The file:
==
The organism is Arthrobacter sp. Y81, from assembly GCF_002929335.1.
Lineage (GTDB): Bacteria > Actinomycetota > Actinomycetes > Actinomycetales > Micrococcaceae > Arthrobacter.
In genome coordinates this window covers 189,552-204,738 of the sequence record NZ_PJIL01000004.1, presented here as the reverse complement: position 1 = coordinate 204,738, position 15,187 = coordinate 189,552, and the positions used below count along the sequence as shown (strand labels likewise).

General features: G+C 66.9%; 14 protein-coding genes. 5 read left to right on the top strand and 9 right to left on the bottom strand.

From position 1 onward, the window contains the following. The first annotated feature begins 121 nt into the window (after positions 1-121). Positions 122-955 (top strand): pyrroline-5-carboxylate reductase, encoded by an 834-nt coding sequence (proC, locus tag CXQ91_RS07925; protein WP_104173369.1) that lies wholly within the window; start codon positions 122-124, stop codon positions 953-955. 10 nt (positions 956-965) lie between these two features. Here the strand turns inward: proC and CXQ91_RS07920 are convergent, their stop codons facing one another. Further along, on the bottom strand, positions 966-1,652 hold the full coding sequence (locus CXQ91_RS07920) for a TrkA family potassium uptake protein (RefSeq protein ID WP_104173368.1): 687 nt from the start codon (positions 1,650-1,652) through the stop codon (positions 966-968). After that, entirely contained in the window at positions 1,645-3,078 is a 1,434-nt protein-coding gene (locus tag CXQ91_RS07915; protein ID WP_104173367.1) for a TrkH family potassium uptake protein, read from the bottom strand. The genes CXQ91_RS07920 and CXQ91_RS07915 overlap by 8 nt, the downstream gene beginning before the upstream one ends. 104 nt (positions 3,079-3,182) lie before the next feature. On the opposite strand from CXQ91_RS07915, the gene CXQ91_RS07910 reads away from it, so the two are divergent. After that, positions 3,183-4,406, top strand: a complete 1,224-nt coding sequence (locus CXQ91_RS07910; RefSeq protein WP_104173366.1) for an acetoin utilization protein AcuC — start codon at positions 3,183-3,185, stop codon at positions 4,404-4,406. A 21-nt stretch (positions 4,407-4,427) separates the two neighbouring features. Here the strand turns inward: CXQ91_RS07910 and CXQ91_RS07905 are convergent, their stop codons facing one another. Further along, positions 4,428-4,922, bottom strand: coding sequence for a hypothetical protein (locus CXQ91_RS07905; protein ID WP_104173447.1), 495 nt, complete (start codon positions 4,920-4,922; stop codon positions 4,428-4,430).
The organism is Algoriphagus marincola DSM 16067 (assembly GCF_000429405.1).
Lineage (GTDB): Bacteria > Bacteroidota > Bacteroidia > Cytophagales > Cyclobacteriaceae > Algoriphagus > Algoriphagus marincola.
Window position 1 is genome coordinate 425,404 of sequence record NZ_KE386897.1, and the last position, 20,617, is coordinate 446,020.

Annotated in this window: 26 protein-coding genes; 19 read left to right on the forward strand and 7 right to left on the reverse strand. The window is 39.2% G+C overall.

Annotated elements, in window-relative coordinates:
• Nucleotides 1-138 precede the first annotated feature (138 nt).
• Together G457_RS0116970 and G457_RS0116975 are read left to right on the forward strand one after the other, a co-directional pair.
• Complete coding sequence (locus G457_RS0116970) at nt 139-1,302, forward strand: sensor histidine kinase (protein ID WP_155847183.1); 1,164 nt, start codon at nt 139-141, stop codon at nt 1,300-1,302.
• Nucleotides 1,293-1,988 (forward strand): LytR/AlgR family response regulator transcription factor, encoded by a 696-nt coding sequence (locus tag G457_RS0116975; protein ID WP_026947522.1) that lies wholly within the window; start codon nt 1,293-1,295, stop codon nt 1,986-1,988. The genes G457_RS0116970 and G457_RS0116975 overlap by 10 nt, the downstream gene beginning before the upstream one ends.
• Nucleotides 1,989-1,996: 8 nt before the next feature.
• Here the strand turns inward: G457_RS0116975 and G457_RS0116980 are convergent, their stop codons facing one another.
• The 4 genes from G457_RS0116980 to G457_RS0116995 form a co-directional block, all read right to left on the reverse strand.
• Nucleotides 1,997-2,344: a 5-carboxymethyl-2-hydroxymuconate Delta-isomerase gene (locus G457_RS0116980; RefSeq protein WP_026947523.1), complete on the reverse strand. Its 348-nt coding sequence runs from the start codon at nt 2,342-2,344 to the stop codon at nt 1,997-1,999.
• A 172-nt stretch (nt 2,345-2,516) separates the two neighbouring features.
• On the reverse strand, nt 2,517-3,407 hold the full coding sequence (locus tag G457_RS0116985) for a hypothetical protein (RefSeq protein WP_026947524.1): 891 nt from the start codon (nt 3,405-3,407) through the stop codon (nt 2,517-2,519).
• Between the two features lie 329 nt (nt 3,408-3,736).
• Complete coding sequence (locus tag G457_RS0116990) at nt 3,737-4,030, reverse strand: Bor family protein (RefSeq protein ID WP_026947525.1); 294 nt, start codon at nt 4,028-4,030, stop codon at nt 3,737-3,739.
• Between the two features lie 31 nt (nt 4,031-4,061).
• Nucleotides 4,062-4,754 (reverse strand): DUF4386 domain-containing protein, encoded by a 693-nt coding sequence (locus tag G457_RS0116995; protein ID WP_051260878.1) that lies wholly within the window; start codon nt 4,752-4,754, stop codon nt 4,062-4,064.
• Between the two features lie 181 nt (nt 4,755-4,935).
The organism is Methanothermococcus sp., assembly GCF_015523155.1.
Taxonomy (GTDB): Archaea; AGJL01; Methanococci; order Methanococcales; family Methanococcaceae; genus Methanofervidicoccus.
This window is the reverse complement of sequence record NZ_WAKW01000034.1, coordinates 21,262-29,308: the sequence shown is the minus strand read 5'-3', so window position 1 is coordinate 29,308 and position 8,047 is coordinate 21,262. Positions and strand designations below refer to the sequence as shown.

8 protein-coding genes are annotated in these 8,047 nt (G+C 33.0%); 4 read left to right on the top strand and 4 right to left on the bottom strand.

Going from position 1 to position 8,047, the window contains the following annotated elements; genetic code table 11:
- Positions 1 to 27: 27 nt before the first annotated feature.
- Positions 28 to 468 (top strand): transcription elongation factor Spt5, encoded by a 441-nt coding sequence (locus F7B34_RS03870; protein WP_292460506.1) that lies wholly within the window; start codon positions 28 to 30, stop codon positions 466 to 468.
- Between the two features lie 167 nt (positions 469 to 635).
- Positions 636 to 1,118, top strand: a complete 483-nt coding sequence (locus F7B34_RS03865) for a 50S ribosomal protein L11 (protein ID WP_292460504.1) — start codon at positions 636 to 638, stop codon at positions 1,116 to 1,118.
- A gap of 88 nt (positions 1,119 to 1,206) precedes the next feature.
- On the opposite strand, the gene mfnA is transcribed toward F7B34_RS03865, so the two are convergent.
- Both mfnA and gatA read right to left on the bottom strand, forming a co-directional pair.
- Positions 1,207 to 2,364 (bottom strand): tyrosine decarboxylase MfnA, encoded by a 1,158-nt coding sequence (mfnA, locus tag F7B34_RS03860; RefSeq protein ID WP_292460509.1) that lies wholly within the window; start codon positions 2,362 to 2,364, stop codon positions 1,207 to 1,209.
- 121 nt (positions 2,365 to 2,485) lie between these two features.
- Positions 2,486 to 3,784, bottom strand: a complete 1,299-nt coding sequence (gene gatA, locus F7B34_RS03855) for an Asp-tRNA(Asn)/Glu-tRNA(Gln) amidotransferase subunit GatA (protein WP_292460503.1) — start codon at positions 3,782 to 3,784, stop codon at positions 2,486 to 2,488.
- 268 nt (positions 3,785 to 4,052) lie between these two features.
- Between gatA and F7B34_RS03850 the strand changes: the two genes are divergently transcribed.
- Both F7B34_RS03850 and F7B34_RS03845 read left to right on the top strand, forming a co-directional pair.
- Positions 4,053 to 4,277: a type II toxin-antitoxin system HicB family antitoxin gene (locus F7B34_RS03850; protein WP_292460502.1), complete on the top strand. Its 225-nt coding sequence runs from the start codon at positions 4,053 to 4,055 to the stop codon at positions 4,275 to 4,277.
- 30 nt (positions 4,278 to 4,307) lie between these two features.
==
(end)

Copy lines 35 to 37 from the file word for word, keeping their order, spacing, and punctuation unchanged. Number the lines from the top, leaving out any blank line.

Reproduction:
- A gap of 88 nt (positions 1,119 to 1,206) precedes the next feature.
- On the opposite strand, the gene mfnA is transcribed toward F7B34_RS03865, so the two are convergent.
- Both mfnA and gatA read right to left on the bottom strand, forming a co-directional pair.